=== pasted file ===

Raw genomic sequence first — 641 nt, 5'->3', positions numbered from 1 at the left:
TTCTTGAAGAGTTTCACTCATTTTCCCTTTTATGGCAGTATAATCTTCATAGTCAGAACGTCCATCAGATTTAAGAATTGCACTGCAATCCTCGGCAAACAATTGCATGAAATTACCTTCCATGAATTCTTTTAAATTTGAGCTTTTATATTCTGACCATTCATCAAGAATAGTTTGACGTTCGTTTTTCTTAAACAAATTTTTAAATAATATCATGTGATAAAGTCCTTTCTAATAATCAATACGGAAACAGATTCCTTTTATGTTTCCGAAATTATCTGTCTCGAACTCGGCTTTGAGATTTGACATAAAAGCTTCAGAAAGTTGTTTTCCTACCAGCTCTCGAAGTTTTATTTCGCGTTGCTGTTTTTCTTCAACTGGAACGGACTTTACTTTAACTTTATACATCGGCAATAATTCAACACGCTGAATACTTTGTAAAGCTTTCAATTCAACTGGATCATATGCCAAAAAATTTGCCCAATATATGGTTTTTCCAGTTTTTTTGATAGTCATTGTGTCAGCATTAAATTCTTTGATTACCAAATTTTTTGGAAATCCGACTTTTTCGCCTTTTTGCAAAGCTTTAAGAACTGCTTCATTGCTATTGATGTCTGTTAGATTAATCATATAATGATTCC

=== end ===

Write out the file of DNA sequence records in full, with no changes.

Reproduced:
Raw genomic sequence first — 641 nt, 5'->3', positions numbered from 1 at the left:
TTCTTGAAGAGTTTCACTCATTTTCCCTTTTATGGCAGTATAATCTTCATAGTCAGAACGTCCATCAGATTTAAGAATTGCACTGCAATCCTCGGCAAACAATTGCATGAAATTACCTTCCATGAATTCTTTTAAATTTGAGCTTTTATATTCTGACCATTCATCAAGAATAGTTTGACGTTCGTTTTTCTTAAACAAATTTTTAAATAATATCATGTGATAAAGTCCTTTCTAATAATCAATACGGAAACAGATTCCTTTTATGTTTCCGAAATTATCTGTCTCGAACTCGGCTTTGAGATTTGACATAAAAGCTTCAGAAAGTTGTTTTCCTACCAGCTCTCGAAGTTTTATTTCGCGTTGCTGTTTTTCTTCAACTGGAACGGACTTTACTTTAACTTTATACATCGGCAATAATTCAACACGCTGAATACTTTGTAAAGCTTTCAATTCAACTGGATCATATGCCAAAAAATTTGCCCAATATATGGTTTTTCCAGTTTTTTTGATAGTCATTGTGTCAGCATTAAATTCTTTGATTACCAAATTTTTTGGAAATCCGACTTTTTCGCCTTTTTGCAAAGCTTTAAGAACTGCTTCATTGCTATTGATGTCTGTTAGATTAATCATATAATGATTCC